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Why Globalstar Stock Dropped 10% Today

By Rich Smith – Updated May 16, 2019 at 3:24PM

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Just because you know it's just volatility, that doesn't make it less scary when a rocket stock goes down.

What happened

Shares of communications satellite operator Globalstar (GSAT 1.14%) are down 10.5% as of 2:45 p.m. EDT on Thursday -- on no news that I can discern. That's probably frustrating for shareholders. But for a stock, the share price of which is calculated in pennies ($0.56 as of this writing), such volatility is also par for the course.

Every cent Globalstar stock goes up or down swings the valuation by nearly 2 full percentage points!

Frightened cartoon character riding a rocket pointing down

Image source: Getty Images.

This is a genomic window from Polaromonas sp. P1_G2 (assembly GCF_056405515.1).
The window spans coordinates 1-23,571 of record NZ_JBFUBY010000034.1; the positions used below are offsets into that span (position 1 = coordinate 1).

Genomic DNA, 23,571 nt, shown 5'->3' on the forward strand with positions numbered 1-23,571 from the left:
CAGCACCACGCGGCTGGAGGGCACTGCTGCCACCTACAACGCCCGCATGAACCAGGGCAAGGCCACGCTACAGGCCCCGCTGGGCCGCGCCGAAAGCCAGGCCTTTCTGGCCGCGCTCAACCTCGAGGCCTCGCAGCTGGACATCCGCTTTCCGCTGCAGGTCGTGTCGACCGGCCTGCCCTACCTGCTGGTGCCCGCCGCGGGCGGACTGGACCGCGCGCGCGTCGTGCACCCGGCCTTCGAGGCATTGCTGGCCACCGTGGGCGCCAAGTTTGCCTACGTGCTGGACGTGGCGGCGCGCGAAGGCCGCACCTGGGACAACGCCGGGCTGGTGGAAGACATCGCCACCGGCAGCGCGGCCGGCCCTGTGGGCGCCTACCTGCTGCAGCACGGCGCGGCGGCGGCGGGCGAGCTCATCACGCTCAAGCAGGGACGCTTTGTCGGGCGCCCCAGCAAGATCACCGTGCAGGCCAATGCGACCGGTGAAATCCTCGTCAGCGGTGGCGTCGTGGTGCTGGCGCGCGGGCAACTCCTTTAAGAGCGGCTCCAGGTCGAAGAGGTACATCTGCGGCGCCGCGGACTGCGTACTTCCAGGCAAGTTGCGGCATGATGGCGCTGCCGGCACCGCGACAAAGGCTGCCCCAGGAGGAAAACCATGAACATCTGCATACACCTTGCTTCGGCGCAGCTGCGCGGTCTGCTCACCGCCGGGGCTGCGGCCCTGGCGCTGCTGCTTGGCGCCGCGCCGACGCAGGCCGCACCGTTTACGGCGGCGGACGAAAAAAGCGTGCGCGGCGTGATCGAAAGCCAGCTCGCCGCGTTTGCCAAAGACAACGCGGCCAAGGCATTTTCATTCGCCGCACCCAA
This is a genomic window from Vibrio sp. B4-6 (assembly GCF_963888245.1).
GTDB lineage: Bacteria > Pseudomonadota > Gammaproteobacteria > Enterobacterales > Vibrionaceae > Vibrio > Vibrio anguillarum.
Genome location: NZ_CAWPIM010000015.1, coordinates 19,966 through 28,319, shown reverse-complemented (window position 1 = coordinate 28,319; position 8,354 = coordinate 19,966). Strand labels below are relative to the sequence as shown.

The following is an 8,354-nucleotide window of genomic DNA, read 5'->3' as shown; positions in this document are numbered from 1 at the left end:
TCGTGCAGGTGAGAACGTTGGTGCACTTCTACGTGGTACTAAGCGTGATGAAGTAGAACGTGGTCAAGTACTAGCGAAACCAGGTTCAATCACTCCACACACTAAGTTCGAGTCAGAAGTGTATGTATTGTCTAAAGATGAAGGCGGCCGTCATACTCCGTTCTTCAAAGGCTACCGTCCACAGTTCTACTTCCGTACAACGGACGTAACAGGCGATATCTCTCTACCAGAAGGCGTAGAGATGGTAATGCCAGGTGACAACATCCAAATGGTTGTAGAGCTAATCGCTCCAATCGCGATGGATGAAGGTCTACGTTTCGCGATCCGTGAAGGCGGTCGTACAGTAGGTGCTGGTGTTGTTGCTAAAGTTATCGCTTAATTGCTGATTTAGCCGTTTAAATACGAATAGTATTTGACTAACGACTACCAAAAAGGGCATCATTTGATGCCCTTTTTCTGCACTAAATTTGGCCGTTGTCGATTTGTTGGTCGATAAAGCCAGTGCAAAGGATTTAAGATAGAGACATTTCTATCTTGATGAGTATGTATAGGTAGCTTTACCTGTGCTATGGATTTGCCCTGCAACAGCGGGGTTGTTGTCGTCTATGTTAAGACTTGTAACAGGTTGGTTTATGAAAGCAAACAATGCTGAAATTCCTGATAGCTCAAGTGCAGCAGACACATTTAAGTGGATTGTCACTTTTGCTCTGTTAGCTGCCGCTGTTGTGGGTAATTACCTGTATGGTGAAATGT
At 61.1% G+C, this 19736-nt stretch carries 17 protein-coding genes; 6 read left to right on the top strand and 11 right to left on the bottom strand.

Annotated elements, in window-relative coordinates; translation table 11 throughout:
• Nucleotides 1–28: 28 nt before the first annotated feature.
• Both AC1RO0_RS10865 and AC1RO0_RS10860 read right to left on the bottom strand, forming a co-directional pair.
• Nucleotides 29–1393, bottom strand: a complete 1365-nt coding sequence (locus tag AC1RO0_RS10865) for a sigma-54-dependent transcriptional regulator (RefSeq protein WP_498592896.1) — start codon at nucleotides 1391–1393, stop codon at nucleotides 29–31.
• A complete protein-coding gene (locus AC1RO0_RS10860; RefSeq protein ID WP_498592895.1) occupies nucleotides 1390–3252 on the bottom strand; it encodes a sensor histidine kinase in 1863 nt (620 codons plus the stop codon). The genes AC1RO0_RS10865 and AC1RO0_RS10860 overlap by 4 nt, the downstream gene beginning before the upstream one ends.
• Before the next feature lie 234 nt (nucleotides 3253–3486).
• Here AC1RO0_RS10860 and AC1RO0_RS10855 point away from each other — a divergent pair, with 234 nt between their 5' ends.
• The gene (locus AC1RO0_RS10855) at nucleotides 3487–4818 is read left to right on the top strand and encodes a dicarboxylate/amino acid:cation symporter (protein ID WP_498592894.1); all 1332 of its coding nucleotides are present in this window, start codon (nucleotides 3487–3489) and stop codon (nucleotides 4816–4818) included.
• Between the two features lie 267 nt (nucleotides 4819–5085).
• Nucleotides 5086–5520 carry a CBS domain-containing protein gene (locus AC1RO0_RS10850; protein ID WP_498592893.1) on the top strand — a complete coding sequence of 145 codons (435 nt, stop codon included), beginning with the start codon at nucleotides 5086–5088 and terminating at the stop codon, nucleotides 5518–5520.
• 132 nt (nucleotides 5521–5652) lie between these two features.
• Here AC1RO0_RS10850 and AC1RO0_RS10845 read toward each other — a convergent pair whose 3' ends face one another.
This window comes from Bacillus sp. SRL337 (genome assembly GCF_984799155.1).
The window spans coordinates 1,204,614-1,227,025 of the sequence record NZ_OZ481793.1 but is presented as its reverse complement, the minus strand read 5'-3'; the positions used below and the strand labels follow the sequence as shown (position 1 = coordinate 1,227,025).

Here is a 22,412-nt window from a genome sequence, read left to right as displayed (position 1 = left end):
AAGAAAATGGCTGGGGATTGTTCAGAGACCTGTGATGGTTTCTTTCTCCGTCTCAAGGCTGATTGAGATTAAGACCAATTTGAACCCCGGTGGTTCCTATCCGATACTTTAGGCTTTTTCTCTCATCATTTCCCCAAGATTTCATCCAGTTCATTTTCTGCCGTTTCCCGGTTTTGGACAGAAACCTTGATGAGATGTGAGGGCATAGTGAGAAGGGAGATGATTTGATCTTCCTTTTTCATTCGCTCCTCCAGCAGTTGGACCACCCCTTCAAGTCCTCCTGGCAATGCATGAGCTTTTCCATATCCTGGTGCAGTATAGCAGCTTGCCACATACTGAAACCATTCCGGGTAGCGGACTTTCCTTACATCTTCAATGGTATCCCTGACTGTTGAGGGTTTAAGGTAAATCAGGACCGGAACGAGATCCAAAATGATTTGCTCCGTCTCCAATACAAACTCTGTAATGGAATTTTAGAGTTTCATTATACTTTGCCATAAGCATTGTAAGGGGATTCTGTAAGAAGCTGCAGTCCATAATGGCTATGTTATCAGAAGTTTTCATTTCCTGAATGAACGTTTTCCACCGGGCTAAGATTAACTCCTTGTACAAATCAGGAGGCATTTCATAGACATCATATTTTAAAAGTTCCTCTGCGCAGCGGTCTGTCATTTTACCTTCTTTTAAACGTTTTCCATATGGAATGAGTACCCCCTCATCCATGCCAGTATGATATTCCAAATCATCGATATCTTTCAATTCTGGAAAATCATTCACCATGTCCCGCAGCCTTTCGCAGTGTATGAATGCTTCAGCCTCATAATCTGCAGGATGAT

So what

And yet, just because there's no news about Globalstar to explain today's particular slide in share price, that doesn't mean there's no news about Globalstar worth discussing.

Lost in the rush of earnings releases from more-substantial companies, Globalstar reported its own fiscal Q1 2019 earnings earlier this month. In the absence of any more recent news, therefore, let's look at what Globalstar said back then. After all, it did spark a 25% run in the stock over the six days following earnings!

On May 2, Globalstar reported a 5% increase in quarterly revenue to $30.1 million, and a $0.02 per share profit. That was a whole lot better than the $0.02 per share loss Wall Street had predicted, and served as a great excuse for investors to bid the stock up.

Now what

That being said, Globalstar's profits came entirely by way of derivatives gain. Its core business actually recorded an operating loss of $18.3 million (40% worse than in last year's Q1). This suggests that Globalstar's core business may not be as healthy as the earnings beat initially suggested.

Now that investors have had a couple of weeks to digest this news, they may be starting to rethink their post-earnings optimism about Globalstar stock.

Rich Smith has no position in any of the stocks mentioned. The Motley Fool has no position in any of the stocks mentioned. The Motley Fool has a disclosure policy.

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